“Will I see you at the town hall this afternoon?”
In the global, interconnected world that we live in, this question might seem outdated. Town hall meetings, remnants of the community gatherings of colonial America, are acquiring a stale reputation in our current, politically charged context. In 2017, it seems that a town hall event cannot take place without the involvement of protestors, the police force, or a screaming match.
But this tense, aggressive scene is not what the colonists intended. Town meetings were aimed to create a peaceful platform for citizens to ask questions of their leaders, provide feedback, and learn more about the behind-the-scenes functions of their respective governing bodies.
For the past few years, GlobalGiving has hosted town halls with their stakeholders with this ethos in mind. On February 1, 2017, the 3rd annual GlobalGiving Town Hall – a conversation and reflection on the past, present, and future of their work – took place here in Washington DC, with partners joining both in person and virtually from across the globe.
The meeting began with a look backward at GlobalGiving’s accomplishments in 2016, followed by a look forward at their goals in the new year. Though the organization hit impressive milestones, and has even more down the pipeline, this meeting was not meant to boast or bathe in applause. It was not a presentation of, “Hey, look at what we did!” It was a conversation of, “Hey, look at what you all–our partners–suggested that we do. And look at how successful we were when we listened to you.”
Global Giving walks the talk of feedback loops. They have built up a repertoire of concrete examples of closing the loop:
|It’s concerning how quickly funds run out on bonus days. A lot of the donations that we receive are left unmatched.||Implemented a pro-rated system in 2015, which provides proportional percentages of matching funds to every project that receives a donation during a bonus day.|
|Is there a way to add photographs to the thank you notes that we send to donors? We’d like to make them more personal.||Provided a new image-based feature in the thank you note template.|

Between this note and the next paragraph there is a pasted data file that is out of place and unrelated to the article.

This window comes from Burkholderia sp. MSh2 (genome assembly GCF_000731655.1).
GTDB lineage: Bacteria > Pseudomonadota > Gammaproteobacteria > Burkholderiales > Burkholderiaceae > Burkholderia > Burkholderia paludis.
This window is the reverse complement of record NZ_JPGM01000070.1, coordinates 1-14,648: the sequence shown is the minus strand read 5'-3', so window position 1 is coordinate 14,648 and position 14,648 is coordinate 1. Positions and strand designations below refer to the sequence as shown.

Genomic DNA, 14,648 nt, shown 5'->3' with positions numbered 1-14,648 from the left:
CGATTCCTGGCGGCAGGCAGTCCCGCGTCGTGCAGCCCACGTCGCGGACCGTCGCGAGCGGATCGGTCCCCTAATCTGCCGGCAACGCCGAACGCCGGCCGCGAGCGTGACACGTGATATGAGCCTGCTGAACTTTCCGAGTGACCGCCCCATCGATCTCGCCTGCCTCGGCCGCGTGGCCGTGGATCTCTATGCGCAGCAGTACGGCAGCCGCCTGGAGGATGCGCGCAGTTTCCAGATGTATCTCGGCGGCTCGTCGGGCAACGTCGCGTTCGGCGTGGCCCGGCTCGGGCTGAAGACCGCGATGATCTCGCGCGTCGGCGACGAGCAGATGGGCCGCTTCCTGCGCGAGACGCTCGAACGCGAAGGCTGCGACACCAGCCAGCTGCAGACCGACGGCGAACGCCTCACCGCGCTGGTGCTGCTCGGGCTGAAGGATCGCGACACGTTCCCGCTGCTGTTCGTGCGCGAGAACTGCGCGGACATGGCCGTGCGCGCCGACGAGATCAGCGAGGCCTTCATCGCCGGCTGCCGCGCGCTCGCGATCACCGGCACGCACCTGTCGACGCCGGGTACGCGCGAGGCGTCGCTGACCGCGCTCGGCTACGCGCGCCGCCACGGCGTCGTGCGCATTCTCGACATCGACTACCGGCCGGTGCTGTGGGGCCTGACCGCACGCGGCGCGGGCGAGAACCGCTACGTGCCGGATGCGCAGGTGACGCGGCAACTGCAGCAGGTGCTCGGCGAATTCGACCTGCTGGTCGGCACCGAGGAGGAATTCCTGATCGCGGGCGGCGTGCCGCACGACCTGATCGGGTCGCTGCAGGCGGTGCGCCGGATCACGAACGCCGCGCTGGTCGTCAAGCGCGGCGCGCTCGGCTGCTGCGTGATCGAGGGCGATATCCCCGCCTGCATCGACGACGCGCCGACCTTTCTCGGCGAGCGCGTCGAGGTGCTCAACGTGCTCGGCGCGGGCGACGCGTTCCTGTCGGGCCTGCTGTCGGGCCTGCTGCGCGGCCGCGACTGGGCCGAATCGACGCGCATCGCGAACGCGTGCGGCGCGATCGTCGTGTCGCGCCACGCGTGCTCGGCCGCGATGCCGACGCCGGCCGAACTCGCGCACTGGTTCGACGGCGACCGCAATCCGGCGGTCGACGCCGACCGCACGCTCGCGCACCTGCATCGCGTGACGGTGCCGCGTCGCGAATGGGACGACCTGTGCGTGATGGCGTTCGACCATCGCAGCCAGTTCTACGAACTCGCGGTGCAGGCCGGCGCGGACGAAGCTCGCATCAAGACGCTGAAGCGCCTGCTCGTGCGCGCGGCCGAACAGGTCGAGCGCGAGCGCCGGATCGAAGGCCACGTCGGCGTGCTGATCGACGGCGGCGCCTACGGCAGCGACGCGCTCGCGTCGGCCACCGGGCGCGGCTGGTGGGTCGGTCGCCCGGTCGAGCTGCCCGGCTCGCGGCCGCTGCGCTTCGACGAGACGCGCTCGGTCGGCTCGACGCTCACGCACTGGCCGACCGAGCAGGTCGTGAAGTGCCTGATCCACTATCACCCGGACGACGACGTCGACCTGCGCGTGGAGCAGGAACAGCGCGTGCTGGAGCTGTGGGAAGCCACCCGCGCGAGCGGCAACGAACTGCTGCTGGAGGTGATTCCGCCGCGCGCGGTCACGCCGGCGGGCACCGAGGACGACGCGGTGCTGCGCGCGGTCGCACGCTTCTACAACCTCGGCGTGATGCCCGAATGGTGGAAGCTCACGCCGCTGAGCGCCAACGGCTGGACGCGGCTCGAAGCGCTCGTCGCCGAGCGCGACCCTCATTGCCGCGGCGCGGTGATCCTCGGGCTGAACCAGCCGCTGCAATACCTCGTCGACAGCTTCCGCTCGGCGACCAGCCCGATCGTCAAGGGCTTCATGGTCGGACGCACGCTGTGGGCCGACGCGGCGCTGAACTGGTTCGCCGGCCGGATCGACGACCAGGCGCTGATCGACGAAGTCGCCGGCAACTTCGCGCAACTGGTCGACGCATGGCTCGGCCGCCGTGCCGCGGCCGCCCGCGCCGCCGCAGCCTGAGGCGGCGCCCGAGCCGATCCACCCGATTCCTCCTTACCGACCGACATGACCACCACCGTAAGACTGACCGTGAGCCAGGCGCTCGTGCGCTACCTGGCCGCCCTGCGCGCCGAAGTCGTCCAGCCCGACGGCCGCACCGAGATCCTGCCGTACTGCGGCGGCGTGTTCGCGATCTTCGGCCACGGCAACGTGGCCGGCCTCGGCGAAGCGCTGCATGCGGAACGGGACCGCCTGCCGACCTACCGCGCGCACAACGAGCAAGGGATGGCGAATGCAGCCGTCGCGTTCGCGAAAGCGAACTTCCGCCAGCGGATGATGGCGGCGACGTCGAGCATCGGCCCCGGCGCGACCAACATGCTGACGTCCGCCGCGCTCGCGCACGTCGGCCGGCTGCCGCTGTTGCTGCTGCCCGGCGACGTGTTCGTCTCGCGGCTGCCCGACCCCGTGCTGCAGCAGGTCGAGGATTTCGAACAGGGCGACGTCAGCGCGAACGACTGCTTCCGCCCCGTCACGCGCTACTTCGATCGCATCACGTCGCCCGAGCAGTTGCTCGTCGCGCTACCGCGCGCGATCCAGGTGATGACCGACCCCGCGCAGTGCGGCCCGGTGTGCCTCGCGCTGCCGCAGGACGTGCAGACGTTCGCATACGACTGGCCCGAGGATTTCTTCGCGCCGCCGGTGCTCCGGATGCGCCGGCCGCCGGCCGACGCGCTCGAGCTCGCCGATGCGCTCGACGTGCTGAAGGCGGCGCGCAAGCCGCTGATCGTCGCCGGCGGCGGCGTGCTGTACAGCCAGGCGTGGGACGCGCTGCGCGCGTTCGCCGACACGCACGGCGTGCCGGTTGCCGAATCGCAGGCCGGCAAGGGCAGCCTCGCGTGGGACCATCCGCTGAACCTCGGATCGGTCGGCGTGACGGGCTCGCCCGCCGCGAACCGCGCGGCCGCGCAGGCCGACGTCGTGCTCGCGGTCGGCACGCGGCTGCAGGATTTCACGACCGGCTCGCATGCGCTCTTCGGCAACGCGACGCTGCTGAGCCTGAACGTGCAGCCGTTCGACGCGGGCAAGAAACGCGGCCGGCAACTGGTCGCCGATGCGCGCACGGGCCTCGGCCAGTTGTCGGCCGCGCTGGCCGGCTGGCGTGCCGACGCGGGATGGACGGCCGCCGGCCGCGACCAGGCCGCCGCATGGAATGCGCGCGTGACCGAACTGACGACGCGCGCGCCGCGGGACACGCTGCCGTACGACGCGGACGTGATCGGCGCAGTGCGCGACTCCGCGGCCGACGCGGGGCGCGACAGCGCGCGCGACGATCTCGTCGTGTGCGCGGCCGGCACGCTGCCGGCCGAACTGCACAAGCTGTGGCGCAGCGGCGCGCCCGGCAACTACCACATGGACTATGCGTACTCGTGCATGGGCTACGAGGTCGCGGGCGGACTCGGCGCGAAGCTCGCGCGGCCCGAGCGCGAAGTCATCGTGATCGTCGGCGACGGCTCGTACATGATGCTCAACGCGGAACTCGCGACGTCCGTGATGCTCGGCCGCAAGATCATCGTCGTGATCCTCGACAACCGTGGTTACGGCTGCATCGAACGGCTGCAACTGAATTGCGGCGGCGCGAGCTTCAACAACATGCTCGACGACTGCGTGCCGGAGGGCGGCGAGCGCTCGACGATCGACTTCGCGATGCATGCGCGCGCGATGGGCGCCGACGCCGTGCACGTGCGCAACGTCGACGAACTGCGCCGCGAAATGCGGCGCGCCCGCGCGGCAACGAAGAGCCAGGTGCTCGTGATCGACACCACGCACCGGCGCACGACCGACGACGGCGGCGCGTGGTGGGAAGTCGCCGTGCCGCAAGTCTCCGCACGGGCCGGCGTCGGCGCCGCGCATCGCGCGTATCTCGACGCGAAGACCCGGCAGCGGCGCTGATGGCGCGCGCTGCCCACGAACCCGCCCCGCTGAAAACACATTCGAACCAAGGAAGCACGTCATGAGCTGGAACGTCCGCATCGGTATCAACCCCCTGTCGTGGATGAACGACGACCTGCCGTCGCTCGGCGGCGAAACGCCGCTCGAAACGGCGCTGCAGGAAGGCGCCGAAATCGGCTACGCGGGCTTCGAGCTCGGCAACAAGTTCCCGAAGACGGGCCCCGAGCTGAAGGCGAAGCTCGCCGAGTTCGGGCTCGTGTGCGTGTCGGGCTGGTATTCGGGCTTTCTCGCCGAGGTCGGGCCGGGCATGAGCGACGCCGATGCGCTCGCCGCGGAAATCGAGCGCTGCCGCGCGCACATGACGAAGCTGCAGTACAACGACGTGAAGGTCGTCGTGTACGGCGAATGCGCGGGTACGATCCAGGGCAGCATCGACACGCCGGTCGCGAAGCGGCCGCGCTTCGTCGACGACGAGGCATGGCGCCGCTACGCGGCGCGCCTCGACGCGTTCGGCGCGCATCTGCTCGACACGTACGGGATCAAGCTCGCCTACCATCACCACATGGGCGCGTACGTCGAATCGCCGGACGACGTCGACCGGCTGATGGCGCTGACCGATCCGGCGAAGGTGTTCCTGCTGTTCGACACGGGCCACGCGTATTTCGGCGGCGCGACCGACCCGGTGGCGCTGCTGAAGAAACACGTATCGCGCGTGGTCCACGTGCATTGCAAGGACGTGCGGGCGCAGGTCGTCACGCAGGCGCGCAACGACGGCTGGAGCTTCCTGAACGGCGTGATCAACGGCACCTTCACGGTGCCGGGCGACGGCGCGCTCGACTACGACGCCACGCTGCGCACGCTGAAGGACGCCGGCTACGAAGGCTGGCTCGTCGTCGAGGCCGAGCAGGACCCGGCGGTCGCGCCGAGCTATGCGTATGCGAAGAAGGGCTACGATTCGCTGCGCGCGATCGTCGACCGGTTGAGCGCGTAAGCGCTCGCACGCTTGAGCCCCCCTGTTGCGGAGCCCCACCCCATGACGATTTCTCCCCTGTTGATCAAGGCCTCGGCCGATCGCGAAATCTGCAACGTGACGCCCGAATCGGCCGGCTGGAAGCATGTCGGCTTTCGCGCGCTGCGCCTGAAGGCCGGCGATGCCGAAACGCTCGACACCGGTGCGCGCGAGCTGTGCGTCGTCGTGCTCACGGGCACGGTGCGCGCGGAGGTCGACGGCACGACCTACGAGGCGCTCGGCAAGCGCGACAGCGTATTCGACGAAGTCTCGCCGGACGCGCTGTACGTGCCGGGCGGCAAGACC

|Why are there restrictions on our ability to contact our donors for additional funding?||Rolled a new “project appeal” feature into development. It will allow partners a certain number of appeals to their donors each year.|
|Can we add Apple Pay as an option in the checkout process?||Added Apple Pay to the checkout process.|
This culture of feedback extends far beyond added features and online capabilities. The second portion of the town hall meeting included a panel of GlobalGiving employees from various aspects of the organization’s infrastructure: program management, product oversight, financial operations, and corporate relations. With a diverse knowledge of GlobalGiving’s operation, the panelists were able to answer partners’ most pressing questions with full transparency, expressing a core message of: “We hear you on this. And this is what we are doing right here, right now to respond and help you in any way we can.”
The meeting continued in the way that town halls were originally intended to function: leaders gave advice, provided information transparently, and listened to their constituents. And, in turn, constituents requested explanations, pointed out shortfalls, and inserted their voice into the process.
In her closing remarks, the meeting facilitator, Emma Hersh, addressed GlobalGiving’s partners one last time, requesting their continued participation in the conversation. “Please don’t be timid. If you have feedback, share it.”
GlobalGiving has found a way to honor the concept of a town hall in an entirely genuine way. They are making Colonial America proud. And, yeah, we’re pretty proud of them over here at Feedback Labs as well.